treviso

Treviso

Treviso: the first nucleus was a pre-Roman village on the bight of the River Sile, an area rich in water resources. The vicinity of the important roads, like Via Postumia, and water courses meant that back in ancient times Treviso was a bustling trading centre. The echoes of the decadence of the Roman Empire reached the city, it was conquered by the Lombards and became seat of one of the 36 duchies of their kingdom and a mint was established there, which was still used by the Carolingians and the Serenissima. Around the year 1000, Treviso adopted its own council statute and, after defeating Barbarossa with the Veronese and Lombard leagues, it underwent considerable economic, architectural and urban prosperity. In 1321 the city also built one of the first universities. The first family to impose its power over Treviso was Ezzelini (1237-1260), then Collalto followed by Da Camino. It was occupied by the Della Scala family in 1329 and in 1339 it spontaneously allied itself to the Serenissima and became the first of its holdings on the mainland. Treviso was involved in the wars to gain power over Italy and was first governed by the Duke of Austria and then by the Carraro family (1384-1388). After that the city returned to being part of the Republic of Venice and was finally able to live a long period of stability.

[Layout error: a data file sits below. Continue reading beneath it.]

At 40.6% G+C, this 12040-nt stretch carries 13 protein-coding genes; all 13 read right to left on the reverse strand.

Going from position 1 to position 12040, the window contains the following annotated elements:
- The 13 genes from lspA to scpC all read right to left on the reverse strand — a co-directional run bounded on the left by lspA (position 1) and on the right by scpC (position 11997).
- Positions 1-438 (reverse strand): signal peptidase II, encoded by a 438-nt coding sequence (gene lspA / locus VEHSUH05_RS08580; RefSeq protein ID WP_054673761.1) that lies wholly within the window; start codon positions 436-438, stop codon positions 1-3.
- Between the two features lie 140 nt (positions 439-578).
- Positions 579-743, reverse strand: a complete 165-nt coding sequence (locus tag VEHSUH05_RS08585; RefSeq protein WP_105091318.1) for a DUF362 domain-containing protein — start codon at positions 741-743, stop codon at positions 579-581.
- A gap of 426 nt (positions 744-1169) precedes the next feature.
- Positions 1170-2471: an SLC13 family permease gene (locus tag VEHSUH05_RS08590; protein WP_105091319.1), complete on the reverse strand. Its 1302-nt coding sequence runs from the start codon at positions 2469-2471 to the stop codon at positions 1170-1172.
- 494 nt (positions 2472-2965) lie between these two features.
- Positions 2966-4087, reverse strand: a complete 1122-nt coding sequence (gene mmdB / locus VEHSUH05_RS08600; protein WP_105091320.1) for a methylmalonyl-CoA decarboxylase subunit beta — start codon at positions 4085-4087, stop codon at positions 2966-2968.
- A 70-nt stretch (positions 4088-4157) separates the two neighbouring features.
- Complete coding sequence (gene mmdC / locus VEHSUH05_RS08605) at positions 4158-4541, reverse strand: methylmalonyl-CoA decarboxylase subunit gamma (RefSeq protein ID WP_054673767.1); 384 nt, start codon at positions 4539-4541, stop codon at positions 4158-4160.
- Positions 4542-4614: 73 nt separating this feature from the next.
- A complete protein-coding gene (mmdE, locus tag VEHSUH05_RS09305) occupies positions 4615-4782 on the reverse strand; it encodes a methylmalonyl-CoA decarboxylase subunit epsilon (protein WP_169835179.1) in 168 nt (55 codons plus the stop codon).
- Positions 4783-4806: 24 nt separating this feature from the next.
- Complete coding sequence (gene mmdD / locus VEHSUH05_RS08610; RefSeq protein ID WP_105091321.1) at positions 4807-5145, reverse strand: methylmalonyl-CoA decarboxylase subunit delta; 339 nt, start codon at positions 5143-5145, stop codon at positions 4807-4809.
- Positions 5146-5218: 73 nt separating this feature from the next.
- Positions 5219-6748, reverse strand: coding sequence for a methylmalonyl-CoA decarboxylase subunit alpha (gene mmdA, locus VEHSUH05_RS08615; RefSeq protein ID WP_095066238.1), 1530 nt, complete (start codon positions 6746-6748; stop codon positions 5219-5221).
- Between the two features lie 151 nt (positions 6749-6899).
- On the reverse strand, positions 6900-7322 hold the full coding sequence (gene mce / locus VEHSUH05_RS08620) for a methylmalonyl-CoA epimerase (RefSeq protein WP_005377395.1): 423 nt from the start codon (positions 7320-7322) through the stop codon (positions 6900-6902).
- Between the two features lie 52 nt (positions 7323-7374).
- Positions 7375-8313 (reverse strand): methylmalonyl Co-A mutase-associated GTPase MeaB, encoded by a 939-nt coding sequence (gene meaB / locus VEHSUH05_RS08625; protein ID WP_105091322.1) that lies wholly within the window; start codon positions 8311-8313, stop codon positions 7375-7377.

To visit: the VI centuryCathedral, built in the centre of the city where archaeological digs have shown a theatre, a temple and, probably, baths used to stand. Further to request from Bishop Rotario, in the XI-XII century the area and cathedral were altered to given them their current shape. TheChurch of San Francesco and the monastery, whose construction began in 1231 to house the growing community of Franciscan monks who were sent to the city by Francis himself in 1216. In 1806, further to the suppression by Napoleon, the buildings were converted to military use and only in 1928 were they renovated and reconverted to places of worship. The architectural style is between Romanic and primitive gothic. Inside the church there is a single nave with five chapels at the sides. It contains the tombs of one of Dante Alighieri’s sons and of Francesco Petrarca’s daughter. Piazza dei Signori is the heart of the city and its cultural and social centre. On the east side stands Palazzo dei Trecento or Palazzo della Ragione, built in the XII century, the ancient seat of the Major Council. The outer walls of the palazzo show clear signs of the serious damage it suffered when the city was bombed in 1944. To the north of the square stand Palazzo del Podestà (late XV century) and the civic tower. Monte di Pietà and Cappella dei Rettori, the seat of the Monte di pietà, or pawnshop, stands in the square of the same name behindPalazzo del Podestà. Seat of the 14th century pawnshop, the palazzo was reconstructed in 1462 when the Franciscans proposed establishing a pawnshop in the city, which was authorized in 1496. At the beginning of the XVI century the building was extended to incorporate the Church of Saint Lucia and later, in 1561, the Church of Saint Vito. The last restoration work was in the 18th century. The final outcome of these extensions and reconstructions is that the palazzo and two churches form a single complex with a common entrance. In 1822 the pawnshop ceased its business and since then the building has been a bank.